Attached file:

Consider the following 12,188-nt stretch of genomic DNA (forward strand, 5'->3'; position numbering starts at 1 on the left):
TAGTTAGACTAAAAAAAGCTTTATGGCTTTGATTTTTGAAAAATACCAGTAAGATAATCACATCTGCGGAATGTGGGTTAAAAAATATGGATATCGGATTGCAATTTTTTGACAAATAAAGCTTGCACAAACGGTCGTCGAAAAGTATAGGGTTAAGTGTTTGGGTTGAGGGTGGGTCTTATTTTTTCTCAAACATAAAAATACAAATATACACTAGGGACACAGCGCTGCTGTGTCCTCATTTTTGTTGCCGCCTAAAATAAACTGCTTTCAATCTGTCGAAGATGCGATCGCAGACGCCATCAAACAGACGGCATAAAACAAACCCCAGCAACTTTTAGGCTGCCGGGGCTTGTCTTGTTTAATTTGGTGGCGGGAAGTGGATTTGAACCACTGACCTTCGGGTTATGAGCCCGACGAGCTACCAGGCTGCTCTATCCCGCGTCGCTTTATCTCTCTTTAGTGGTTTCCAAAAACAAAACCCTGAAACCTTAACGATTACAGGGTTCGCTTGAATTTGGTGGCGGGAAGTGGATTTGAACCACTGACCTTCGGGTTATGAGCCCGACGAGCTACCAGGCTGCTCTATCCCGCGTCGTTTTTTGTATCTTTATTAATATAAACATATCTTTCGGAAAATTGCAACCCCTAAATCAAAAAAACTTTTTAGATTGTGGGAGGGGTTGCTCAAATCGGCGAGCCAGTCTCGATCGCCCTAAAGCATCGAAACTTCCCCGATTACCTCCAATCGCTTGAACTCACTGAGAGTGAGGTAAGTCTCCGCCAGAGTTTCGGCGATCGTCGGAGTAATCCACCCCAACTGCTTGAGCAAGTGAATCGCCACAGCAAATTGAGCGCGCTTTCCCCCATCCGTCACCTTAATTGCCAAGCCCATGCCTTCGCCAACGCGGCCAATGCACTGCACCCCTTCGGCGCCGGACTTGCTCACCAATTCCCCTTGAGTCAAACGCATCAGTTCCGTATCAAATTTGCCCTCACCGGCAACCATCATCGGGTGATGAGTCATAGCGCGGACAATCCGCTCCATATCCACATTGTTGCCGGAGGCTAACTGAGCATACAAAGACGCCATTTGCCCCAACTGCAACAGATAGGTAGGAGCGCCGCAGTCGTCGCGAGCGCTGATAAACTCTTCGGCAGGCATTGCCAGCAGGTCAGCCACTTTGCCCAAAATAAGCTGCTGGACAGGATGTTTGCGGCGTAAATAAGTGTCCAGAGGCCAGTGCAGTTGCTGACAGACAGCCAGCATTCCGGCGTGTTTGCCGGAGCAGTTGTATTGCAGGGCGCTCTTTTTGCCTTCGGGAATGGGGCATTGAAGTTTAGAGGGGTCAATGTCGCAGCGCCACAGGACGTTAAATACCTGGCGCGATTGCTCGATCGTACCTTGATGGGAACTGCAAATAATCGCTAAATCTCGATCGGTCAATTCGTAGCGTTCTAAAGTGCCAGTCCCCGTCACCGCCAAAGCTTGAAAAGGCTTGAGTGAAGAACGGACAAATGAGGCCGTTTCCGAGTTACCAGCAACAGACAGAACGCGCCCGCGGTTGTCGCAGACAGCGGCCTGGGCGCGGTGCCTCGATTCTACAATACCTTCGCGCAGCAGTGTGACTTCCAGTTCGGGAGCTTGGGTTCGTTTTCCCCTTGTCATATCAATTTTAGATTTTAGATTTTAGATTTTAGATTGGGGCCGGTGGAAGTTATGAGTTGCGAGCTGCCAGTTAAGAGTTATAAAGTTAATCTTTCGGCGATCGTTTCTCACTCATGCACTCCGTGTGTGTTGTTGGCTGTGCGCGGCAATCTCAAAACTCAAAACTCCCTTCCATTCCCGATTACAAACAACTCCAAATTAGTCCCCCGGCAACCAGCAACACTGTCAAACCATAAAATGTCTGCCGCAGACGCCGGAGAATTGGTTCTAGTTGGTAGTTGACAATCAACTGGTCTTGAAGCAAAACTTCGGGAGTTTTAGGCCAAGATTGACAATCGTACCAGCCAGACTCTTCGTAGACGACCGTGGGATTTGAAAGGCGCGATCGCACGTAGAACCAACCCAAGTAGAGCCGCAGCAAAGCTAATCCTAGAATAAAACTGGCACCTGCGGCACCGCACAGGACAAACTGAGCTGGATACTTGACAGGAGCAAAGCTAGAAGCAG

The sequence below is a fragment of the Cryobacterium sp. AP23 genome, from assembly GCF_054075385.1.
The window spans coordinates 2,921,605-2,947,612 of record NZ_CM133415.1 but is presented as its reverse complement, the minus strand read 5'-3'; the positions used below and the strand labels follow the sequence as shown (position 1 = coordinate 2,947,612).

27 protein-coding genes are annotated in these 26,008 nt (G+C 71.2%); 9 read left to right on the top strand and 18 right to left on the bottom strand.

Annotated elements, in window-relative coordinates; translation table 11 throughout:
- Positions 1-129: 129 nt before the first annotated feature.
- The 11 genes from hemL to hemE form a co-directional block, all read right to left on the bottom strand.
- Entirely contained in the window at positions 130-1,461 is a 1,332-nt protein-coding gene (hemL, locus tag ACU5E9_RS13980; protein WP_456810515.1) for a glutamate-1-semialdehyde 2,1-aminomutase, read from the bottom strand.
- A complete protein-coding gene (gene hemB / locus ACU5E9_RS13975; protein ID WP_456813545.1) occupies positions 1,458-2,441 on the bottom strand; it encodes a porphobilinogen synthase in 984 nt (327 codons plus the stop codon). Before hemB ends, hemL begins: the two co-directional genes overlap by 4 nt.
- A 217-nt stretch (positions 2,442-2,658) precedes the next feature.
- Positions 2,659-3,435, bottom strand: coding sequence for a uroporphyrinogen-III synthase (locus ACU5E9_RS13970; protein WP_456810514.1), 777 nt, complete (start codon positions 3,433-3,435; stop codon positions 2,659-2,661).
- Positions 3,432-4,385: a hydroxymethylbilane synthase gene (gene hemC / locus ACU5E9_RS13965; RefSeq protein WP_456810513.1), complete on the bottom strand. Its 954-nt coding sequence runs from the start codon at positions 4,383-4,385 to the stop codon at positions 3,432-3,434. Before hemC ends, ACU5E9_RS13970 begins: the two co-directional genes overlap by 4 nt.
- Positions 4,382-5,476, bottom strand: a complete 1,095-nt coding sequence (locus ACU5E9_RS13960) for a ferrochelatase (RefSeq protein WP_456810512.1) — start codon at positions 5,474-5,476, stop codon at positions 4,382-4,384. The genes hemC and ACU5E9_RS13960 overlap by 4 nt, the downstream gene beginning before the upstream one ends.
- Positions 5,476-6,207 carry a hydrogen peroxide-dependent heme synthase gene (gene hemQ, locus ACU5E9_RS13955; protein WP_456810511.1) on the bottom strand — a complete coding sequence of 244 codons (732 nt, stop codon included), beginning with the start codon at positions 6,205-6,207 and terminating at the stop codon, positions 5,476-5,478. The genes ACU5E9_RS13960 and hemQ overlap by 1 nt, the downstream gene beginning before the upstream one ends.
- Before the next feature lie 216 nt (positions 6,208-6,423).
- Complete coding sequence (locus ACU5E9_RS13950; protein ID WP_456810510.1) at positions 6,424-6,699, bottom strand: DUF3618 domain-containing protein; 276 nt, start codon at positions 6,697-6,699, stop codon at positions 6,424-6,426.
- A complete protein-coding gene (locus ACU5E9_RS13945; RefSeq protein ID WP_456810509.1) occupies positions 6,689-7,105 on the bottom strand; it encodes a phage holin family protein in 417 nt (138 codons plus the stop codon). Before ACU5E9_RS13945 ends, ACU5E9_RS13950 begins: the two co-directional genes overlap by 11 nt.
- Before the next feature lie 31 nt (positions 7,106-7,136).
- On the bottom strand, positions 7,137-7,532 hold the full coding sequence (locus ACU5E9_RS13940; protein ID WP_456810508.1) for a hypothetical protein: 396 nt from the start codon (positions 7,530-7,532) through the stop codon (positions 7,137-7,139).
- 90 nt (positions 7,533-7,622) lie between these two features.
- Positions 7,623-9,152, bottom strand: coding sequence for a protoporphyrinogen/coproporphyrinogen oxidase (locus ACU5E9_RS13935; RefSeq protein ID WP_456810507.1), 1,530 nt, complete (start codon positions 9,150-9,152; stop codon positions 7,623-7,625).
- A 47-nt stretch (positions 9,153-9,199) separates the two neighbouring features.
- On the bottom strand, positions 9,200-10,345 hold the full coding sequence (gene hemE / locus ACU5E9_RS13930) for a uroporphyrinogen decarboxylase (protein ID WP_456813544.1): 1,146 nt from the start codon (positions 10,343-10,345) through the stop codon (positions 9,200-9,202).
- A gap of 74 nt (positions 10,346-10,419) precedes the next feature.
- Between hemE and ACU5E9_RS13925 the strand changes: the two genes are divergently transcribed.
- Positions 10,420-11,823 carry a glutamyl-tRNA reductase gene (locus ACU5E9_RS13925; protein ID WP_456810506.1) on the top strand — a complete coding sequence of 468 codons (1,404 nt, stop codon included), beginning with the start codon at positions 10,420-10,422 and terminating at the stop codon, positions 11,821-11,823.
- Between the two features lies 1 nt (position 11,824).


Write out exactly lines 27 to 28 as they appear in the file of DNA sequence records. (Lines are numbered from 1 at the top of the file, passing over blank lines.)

- Positions 10,420-11,823 carry a glutamyl-tRNA reductase gene (locus ACU5E9_RS13925; protein ID WP_456810506.1) on the top strand — a complete coding sequence of 468 codons (1,404 nt, stop codon included), beginning with the start codon at positions 10,420-10,422 and terminating at the stop codon, positions 11,821-11,823.
- Between the two features lies 1 nt (position 11,824).